During her call with Julie, Carmen learns that Sofia’s attendance issue stems from some technology issues she’s having at home. Sofia shares a laptop with her two siblings, who are doing distance learning as well. The family is also experiencing Wi-Fi issues. As they discuss school and other topics, Carmen finds out that Julie would be interested in learning more about local food pantry resources.
While she is sad to hear that technology and food insecurity issues have been causing stress for Sofia and her family, Carmen knows the call was helpful. She learned about tangible, solvable problems that she can assist with right away. Through the school’s tech support program, Carmen can get Sofia her own Chromebook and a Wi-Fi hotspot for her family’s residence. She can also connect Sofia’s family with a social worker who will help with food pantry resources.
Carmen uses Student Success Hub to help her take action, by logging her call with Julie, and creating a note.
Log a call
When she hangs up, Carmen uses the mobile app to log the details of her call on Sofia’s student case record.
Follow the steps below to log a call like the one Carmen makes to Julie.
- From the student case record, click Log a Call on the Activity tab.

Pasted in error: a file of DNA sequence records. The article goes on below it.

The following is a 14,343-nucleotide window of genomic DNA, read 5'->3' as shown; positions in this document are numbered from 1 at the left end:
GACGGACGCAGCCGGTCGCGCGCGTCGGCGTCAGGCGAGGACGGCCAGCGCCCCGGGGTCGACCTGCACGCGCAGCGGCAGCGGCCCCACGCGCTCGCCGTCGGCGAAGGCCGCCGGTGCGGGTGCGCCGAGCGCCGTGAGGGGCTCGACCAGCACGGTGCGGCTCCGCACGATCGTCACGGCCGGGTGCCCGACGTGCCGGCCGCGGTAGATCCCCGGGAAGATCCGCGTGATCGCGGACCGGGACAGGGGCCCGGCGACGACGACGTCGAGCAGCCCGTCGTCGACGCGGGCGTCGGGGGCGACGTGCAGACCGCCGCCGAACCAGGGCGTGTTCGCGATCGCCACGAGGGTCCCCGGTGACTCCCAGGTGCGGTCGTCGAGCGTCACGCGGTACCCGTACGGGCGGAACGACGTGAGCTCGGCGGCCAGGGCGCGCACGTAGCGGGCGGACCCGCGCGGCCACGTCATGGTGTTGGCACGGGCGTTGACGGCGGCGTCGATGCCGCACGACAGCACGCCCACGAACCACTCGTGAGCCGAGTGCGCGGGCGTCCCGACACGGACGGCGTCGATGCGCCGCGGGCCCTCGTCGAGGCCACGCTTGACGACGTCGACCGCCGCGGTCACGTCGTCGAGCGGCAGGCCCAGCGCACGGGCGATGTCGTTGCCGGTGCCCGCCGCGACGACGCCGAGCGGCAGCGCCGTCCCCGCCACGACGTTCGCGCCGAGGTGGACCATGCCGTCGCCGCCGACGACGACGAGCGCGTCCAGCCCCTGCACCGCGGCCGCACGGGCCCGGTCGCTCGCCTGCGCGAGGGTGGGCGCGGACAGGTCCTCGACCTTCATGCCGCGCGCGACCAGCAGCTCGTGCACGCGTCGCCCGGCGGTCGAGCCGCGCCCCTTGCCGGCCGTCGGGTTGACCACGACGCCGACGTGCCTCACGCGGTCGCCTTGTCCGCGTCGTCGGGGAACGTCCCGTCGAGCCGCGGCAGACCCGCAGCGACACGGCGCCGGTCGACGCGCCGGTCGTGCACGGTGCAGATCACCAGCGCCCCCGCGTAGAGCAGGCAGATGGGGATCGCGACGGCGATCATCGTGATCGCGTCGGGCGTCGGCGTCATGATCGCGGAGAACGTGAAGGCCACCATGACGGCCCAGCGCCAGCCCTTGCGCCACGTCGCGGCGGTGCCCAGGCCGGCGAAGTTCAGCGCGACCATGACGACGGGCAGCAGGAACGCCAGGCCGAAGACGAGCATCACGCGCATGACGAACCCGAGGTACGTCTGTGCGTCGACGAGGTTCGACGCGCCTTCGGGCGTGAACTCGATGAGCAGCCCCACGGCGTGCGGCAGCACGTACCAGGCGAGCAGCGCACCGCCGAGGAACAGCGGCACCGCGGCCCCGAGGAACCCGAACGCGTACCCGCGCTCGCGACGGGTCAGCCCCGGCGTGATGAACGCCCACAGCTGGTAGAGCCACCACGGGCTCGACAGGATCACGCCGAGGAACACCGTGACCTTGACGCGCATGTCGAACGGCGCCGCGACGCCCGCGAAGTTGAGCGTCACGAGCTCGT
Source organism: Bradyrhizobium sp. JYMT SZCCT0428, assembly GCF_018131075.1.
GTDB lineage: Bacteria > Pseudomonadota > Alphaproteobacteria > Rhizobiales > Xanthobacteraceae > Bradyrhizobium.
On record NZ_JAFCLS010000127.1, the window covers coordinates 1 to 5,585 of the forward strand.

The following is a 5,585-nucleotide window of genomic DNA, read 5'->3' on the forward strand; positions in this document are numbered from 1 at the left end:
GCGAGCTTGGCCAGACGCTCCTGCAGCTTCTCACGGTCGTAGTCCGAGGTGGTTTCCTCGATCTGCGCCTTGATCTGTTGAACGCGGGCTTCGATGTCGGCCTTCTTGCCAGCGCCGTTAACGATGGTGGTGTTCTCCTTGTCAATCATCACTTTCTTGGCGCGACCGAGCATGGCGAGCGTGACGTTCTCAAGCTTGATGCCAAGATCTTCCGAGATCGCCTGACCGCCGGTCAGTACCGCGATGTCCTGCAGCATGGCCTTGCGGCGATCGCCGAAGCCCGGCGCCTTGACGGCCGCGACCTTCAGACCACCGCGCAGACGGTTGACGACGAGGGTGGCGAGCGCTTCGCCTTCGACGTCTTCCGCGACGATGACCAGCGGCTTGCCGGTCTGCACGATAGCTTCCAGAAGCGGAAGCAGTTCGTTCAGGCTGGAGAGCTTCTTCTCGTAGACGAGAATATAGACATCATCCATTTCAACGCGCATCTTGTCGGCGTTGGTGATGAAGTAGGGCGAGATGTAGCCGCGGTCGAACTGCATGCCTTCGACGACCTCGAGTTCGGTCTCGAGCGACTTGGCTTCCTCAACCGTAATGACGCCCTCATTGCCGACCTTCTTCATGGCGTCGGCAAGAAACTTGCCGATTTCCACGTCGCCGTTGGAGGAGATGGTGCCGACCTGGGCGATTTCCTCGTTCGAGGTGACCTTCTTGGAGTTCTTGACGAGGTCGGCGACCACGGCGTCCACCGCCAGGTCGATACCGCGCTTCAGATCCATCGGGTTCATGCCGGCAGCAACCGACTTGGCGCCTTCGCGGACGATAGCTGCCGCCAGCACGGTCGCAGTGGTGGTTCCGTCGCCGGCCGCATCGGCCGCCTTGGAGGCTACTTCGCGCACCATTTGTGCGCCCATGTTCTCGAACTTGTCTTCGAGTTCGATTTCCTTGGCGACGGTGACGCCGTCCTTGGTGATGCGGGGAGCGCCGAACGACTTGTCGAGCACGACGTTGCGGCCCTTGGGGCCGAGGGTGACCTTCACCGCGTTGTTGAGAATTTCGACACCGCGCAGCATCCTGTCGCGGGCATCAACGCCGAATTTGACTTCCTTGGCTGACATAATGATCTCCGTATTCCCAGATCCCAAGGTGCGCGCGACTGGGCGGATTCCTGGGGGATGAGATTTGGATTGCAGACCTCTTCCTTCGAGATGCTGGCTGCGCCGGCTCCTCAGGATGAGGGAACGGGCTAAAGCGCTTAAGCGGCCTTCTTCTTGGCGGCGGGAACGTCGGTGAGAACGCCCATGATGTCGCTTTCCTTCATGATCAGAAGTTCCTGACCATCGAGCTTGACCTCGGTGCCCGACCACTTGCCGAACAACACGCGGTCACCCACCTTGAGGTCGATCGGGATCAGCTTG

- Record the details of the call.
- Click Save.
The logged call is now a part of the activity timeline on Sofia’s student record—no need for Carmen to worry about losing a record of the call if a sticky note goes missing. The outreach details are accessible at any time to Carmen, as well as other members of Sofia's success team (more on success teams in the next unit).
Create a note
When Carmen returns to her office, she decides to add a note about her call with Julie to Sofia’s case record. The steps to create a note and the steps to log a call are quite similar, and at first glance they may seem like repetitive actions. However, there is a distinction. Logging the call helps Carmen document the conversation to keep an accurate record of communication for all support staff who work directly with Sofia; it benefits the team. Creating a note gives Carmen a space to jot down details, thoughts, or ideas that may be especially useful to her. Notes are typically for the benefit of the note creator.